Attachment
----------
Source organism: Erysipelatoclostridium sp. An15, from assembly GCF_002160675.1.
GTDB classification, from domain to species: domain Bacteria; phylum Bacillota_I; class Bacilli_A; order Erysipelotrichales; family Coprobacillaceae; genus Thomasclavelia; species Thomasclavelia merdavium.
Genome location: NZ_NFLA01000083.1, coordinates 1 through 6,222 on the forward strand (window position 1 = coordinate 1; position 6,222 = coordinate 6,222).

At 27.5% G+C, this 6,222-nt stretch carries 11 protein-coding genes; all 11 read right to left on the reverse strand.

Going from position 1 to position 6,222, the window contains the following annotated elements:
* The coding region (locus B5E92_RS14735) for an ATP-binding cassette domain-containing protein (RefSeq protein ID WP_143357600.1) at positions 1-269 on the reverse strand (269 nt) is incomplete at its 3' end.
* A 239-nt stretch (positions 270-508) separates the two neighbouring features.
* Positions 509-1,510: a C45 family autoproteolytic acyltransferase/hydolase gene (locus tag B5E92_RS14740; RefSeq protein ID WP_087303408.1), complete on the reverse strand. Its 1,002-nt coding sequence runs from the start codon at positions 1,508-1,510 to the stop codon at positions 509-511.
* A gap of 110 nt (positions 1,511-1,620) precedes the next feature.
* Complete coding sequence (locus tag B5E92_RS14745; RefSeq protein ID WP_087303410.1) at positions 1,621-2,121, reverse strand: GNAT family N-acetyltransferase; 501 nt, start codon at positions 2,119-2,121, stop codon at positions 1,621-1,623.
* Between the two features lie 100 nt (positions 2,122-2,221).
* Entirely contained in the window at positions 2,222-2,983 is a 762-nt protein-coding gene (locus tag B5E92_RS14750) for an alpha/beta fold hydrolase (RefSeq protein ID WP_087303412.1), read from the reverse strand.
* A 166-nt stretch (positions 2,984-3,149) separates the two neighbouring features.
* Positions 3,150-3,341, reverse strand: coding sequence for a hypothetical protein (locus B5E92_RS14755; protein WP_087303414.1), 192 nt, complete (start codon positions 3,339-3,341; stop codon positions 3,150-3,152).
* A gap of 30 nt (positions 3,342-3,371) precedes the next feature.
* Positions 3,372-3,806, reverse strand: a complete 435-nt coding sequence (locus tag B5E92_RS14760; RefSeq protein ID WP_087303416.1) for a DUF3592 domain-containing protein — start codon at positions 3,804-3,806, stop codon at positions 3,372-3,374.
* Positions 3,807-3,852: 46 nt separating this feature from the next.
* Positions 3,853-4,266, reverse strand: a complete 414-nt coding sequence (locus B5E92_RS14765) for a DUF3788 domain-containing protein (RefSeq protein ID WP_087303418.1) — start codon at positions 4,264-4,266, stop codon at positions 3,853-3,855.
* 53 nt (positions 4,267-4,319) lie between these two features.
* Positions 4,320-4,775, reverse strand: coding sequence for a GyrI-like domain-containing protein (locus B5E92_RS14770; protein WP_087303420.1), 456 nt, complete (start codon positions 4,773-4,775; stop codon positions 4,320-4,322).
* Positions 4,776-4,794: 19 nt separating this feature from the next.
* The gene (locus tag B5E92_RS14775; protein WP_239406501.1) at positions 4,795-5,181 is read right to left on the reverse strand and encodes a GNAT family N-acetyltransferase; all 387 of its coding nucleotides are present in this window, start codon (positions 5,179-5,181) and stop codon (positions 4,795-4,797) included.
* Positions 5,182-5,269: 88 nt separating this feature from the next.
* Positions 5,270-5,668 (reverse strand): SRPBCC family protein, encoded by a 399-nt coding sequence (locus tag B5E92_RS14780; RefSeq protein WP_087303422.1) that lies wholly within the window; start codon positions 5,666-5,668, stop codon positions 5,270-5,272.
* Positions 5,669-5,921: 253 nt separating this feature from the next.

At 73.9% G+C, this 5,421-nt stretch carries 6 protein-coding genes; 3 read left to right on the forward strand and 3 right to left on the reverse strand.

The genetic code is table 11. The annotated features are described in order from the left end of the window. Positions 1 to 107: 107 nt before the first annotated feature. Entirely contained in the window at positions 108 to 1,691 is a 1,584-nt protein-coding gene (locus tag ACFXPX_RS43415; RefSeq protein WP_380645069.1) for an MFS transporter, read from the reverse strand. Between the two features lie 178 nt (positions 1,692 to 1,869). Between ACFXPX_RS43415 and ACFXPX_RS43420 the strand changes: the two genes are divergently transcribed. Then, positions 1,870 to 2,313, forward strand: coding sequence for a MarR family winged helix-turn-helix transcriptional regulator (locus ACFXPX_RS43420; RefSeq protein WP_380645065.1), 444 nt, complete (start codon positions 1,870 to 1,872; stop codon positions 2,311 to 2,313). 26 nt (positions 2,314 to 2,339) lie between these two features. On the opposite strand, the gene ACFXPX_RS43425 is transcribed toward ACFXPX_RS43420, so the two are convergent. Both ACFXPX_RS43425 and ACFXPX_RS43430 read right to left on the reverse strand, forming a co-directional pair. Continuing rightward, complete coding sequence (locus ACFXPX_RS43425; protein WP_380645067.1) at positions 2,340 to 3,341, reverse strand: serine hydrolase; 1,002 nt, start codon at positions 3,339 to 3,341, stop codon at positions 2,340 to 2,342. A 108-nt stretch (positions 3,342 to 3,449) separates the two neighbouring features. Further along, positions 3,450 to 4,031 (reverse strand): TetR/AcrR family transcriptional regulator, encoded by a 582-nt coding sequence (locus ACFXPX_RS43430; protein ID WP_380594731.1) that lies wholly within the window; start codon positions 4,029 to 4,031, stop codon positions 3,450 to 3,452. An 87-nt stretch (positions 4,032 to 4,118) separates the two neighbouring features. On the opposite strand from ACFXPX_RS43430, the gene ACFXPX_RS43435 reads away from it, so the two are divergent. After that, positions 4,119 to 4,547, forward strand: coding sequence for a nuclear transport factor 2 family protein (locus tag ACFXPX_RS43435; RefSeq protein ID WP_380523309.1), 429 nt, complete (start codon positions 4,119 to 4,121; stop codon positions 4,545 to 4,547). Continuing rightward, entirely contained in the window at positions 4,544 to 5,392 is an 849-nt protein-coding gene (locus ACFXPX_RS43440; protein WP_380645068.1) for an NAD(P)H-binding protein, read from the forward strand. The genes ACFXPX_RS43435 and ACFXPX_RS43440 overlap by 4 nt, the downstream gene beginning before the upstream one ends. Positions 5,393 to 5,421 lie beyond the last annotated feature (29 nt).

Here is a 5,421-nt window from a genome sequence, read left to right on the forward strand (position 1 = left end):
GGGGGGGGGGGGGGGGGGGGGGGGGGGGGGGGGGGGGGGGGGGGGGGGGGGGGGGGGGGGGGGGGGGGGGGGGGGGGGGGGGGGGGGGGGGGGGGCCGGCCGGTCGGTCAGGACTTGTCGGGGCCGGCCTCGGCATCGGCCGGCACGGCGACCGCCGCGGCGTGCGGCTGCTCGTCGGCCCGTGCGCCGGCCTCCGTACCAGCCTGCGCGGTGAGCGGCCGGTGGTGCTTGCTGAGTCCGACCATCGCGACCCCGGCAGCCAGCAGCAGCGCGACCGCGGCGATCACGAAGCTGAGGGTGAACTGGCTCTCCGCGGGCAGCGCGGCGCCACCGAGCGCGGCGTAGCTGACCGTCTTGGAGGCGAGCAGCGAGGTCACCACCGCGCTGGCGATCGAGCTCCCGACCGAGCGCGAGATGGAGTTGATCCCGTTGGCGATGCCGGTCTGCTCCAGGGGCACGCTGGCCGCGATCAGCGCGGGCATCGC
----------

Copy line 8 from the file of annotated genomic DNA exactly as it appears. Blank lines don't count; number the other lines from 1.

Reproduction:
* Positions 509-1,510: a C45 family autoproteolytic acyltransferase/hydolase gene (locus tag B5E92_RS14740; RefSeq protein ID WP_087303408.1), complete on the reverse strand. Its 1,002-nt coding sequence runs from the start codon at positions 1,508-1,510 to the stop codon at positions 509-511.